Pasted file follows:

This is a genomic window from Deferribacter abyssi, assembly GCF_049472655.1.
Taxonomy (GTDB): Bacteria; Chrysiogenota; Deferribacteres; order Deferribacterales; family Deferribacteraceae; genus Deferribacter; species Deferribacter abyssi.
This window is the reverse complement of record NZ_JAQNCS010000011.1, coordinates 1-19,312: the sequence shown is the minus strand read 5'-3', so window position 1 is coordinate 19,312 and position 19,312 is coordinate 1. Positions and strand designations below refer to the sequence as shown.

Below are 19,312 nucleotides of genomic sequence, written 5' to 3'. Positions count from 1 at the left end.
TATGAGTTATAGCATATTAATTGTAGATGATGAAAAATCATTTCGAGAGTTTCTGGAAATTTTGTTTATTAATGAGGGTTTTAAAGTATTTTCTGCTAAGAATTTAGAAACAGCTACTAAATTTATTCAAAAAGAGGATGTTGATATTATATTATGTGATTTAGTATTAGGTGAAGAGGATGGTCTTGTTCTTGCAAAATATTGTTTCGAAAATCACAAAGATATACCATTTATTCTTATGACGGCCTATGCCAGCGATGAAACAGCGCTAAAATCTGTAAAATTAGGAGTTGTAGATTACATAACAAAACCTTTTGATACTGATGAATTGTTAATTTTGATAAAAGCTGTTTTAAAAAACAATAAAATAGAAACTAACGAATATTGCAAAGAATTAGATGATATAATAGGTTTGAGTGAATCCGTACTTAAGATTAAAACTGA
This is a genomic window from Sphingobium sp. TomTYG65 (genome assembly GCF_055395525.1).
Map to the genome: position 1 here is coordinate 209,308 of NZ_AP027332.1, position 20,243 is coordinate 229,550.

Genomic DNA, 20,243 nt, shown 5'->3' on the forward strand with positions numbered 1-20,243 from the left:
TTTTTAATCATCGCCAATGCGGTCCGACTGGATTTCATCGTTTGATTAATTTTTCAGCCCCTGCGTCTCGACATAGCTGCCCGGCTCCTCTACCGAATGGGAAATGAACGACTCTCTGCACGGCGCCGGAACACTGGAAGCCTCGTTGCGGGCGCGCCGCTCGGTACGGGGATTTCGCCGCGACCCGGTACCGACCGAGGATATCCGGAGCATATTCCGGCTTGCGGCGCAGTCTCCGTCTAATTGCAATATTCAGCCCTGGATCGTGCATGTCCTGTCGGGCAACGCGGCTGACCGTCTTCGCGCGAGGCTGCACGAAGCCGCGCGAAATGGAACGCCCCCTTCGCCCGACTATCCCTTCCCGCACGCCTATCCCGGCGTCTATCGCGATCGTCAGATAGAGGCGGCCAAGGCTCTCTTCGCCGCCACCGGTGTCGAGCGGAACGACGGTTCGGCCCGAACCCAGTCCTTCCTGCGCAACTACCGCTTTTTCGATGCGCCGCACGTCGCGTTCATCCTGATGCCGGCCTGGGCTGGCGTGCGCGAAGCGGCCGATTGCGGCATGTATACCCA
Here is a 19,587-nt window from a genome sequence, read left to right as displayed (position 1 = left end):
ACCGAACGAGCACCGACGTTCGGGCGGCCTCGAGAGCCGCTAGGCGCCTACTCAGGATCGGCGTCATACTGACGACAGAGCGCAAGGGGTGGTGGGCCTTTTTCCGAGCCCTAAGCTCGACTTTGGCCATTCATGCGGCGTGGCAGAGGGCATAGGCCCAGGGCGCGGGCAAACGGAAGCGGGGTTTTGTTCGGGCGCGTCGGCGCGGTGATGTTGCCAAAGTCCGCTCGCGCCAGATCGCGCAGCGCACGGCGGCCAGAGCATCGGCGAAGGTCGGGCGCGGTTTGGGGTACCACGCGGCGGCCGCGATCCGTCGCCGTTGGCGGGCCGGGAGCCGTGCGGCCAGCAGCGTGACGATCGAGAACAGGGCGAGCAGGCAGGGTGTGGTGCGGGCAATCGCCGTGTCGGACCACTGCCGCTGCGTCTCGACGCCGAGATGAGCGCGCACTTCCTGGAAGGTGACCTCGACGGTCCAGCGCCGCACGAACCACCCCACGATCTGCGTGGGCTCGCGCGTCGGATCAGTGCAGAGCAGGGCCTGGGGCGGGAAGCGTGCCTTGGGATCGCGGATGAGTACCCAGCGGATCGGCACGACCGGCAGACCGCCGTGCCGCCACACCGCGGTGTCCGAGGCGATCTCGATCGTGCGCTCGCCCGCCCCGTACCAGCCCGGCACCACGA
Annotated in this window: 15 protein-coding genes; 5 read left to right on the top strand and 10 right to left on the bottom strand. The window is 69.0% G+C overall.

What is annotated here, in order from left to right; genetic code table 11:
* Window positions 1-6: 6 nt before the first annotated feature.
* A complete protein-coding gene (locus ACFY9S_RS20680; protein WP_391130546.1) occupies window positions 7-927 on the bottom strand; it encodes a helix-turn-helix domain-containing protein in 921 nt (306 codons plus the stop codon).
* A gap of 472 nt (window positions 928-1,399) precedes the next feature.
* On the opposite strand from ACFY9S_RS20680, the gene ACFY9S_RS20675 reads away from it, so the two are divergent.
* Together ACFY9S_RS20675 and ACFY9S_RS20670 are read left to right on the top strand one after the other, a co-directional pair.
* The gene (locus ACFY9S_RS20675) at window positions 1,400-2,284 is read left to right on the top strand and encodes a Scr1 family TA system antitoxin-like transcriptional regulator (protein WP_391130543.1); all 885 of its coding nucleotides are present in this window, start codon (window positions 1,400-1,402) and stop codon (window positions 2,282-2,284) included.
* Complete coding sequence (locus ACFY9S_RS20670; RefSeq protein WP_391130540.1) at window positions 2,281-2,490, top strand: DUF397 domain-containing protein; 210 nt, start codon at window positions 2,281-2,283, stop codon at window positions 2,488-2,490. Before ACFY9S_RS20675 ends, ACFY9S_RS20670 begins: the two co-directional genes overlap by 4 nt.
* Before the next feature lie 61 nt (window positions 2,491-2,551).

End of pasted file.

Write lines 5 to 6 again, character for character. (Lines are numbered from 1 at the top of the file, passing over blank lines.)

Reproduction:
TATGAGTTATAGCATATTAATTGTAGATGATGAAAAATCATTTCGAGAGTTTCTGGAAATTTTGTTTATTAATGAGGGTTTTAAAGTATTTTCTGCTAAGAATTTAGAAACAGCTACTAAATTTATTCAAAAAGAGGATGTTGATATTATATTATGTGATTTAGTATTAGGTGAAGAGGATGGTCTTGTTCTTGCAAAATATTGTTTCGAAAATCACAAAGATATACCATTTATTCTTATGACGGCCTATGCCAGCGATGAAACAGCGCTAAAATCTGTAAAATTAGGAGTTGTAGATTACATAACAAAACCTTTTGATACTGATGAATTGTTAATTTTGATAAAAGCTGTTTTAAAAAACAATAAAATAGAAACTAACGAATATTGCAAAGAATTAGATGATATAATAGGTTTGAGTGAATCCGTACTTAAGATTAAAACTGA
This is a genomic window from Sphingobium sp. TomTYG65 (genome assembly GCF_055395525.1).